Date: 26 February 2019
DOC is working closely with Hastings District Council who are managing the response to the landslides at Cape Kidnappers, says DOC’s Heritage and Visitors Director, Steve Taylor.
“We take this matter and the safety of visitors extremely seriously. Immediately after the incident the department initiated an internal investigation to examine our processes and inform our future work.”
“New Zealand is a geologically dynamic environment. Natural hazards are an inherent part of nature and many of the most interesting landscapes and features that people are drawn to. While DOC can never fully eliminate all hazards in the outdoors, managing risks to our visitors is a critical part of the department’s work, including assessing, prioritising and treating significant hazards that could impact visitors,” says Steve Taylor.
“There is freedom of access to conservation areas which is a right all New Zealanders and overseas visitors enjoy. As individuals are responsible for ensuring their own safety, alongside providing quality facilities, DOC’s primary focus for managing risk is to provide the right information in the right way, so visitors can made good decisions regarding what level of risk they are comfortable with.”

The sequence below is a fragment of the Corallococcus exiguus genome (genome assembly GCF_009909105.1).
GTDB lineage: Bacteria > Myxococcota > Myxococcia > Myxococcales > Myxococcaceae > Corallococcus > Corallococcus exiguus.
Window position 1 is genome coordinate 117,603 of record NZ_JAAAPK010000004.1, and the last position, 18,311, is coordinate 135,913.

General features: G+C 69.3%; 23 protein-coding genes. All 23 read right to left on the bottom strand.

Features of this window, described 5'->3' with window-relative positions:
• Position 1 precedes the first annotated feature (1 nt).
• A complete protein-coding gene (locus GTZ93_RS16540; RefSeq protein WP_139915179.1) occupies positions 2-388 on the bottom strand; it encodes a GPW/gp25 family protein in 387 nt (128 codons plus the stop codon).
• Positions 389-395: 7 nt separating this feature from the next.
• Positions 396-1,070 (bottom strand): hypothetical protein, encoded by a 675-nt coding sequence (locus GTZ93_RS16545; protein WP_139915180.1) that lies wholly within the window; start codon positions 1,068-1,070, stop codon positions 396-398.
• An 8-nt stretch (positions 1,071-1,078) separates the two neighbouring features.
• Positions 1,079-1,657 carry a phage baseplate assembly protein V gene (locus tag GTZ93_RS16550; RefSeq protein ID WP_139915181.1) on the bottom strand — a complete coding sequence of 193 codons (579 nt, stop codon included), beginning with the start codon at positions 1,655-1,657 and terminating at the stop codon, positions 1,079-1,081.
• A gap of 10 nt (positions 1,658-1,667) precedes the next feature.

“We continually review these systems to ensure best practice including how and what information we provide and work with others like the Mountain Safety Council on safety advice for visitors.”
“As part of this work, it’s standard for DOC to undertake an investigation after incidents of this gravity occur in order to fully understand any underlying causes, and that’s the purpose of our current investigation.”
Cape Kidnappers Walking Track was part of a DOC network of five ‘Day Hikes’. These Day Hikes were selected from existing tracks in 2017 alongside a ‘Short Walk’ network. The walkway incorporates a number of land tenures with DOC administering a small section of the walk, called Black Reef Nature Reserve, and Cape Kidnappers Gannet Protection Reserve.
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